[Note: This post has been updated (2) as of 8:41 AM Eastern on 14 Aug. See below.]
Apropos this San Francisco Chronicle article which concerns itself mostly with digitally recorded pop (rock, C&W, etc.) music, my instant thought was, "How much the worse for classical music!"
The article begins,
Whether you know it or not, that compact disc you just copied to your MP3 player is only partially there.
With the CD on its way out and computer files taking over as the primary means of hearing recorded music, the artificial audio of MP3s is quickly becoming the primary way people listen to music. Apple already has sold 100 million iPods, and more than a billion MP3 files are traded every month through the Internet.
But the music contained in these computer files represents less than 10 percent of the original music on the CDs. In its journey from CD to MP3 player, the music has been compressed by eliminating data that computer analysis deems redundant, squeezed down until it fits through the Internet pipeline.
When even the full files on the CDs contain less than half the information stored to studio hard drives during recording, these compressed MP3s represent a minuscule fraction of the actual recording. For purists, it's the dark ages of recorded sound.
"You can get used to awful," says record producer Phil Ramone. "You can appreciate nothing. We've done it with fast food."
And the man was talking about popular music where — let's be honest here — it doesn't make a whole lot of difference to the understanding or appreciation of the music whether it's heard in severely compressed MP3 format or in all its minimally compressed, standard CD format glory. I mean, it's only pop (rock, C&W, etc.) music after all.
Not the case when it comes to classical music. In that case, dynamic nuance, nuance of timbre, and acoustic accuracy, among other such matters, are sine qua non, and even the very best existing CD format is incompetent to capture all that needs to be captured.
And then there's the problem of playback. Even given the very best existing CD format, hearing the playback of classical music so recorded through the earbuds of, say, the ubiquitous iPod is simply a joke. An insidious joke. A most insidious joke indeed. And the joke is on us — all of us. It's no mere bon mot to say, "You can get used to awful" P.D.Q., most especially when one has no point of live reference or too infrequent experience of it as is the unhappy case today overwhelmingly where classical music is concerned.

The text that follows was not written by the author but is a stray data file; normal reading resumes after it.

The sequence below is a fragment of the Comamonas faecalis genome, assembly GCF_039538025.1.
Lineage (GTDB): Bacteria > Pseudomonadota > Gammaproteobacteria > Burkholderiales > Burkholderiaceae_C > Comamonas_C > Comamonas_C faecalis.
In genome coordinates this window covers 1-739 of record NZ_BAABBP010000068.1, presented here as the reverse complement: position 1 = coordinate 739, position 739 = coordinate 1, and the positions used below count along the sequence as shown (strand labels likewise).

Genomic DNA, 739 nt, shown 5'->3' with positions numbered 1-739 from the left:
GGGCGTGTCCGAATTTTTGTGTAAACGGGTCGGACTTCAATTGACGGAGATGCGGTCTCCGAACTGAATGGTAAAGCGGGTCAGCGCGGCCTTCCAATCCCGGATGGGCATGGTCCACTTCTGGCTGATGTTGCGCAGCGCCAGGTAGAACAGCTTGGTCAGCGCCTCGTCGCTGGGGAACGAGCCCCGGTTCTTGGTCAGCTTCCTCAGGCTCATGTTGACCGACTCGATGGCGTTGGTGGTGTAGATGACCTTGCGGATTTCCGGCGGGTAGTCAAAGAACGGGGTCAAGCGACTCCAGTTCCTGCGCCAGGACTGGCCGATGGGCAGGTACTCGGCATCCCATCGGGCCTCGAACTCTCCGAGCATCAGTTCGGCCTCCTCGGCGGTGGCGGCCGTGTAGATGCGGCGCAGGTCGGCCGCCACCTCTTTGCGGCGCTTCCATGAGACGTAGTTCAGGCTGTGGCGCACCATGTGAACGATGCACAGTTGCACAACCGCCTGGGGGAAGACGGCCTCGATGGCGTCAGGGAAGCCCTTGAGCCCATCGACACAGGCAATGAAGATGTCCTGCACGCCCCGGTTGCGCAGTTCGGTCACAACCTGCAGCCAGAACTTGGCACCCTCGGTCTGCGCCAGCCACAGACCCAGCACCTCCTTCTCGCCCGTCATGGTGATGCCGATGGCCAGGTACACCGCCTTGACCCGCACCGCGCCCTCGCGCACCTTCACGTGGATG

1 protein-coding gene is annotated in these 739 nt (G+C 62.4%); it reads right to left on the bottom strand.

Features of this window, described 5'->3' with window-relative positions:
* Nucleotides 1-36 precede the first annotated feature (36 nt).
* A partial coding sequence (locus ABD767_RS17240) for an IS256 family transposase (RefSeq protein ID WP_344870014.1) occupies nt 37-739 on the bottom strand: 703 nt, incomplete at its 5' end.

And with classical music the problem goes even deeper than that.
As I wrote in an August 2004 post on Sounds & Fury:
I'm old enough to have been present at the birth of hi-fi in the '50s, and its subsequent development into stereo in the '60s. I immediately became what's (politely) known in the trade as an audiophile, and at one point in my life invested more than $30,000 (1980 dollars, the equivalent of approximately $75,000 2004 dollars) in an audio system which comprised the most accurate electronics and loudspeakers available at the time, all of it installed in a room acoustically designed (more mega $$$) to permit it to operate at its utmost potential.
I provide this information not to wow you, but to assure you I'm hardly one to pooh-pooh or sell short recorded performances. I love them. Nay, I cherish them, and couldn't imagine life without them. Lots of them.
But experiencing a recorded performance is a musical experience quite different from the musical experience of a live concert. And by that, I don't mean merely that playing back a recorded performance in a home environment can't equal the acoustic experience of a performance in a concert hall, even given a superbly recorded performance, superb reproduction equipment, and the most elaborately and carefully prepared listening environment. I mean the two experiences are two different musical experiences, exclusive even of the shared communal experience of a live concert which I here disregard entirely for purposes of simplicity, and to maintain focus on a more central aspect of the question. One hears music differently in a live performance, and that hearing simply cannot be experienced via a reproduction no matter how good the reproduction may be in both recording and playback.
Many audiophiles who are also experienced concertgoers will dispute that claim (I, for instance, used to be one of them), but there's a largely unrecognized (or willfully unacknowledged) psycho-acoustic phenomenon at work in this business. Experienced, long-time concertgoers unconsciously "graft" the experience of a live hearing of the music onto the experience of the hearing of it via a reproduction, and imagine they're hearing and experiencing the music via the reproduction just as they hear and experience it in live performance.
But imagine is the operative word here. It's but a psycho-acoustic illusion; one that requires a long-time experience of live performance to create and maintain, consciously or unconsciously.
Is it any wonder, then, that I cringe, even get royally pissed, whenever I read on the blogs of those who should know better and who ought to be setting an example for the Great Unwashed of the iPod Generation, the iPod People, their proud trumpeting of their iPod playlists of the day (or week, or whatever). Such iPod playlists don't make the compilers of those playlists non-elitists, one with The People, and eclectic way-cool guys as some may imagine they do, but serve merely to mark their compilers as a very real part of the problem when what those compilers ought to be working toward being is a very real part of the solution.
But perhaps that's just me being supercilious and tilting at windmills again.
In a pig's eye it is.
Update (5:49 PM Eastern on 10 Aug): On responses to the above, see this post.
Update 2 (8:41 AM Eastern on 14 Aug): For what appears to be a necessary clarification of this post, see this post.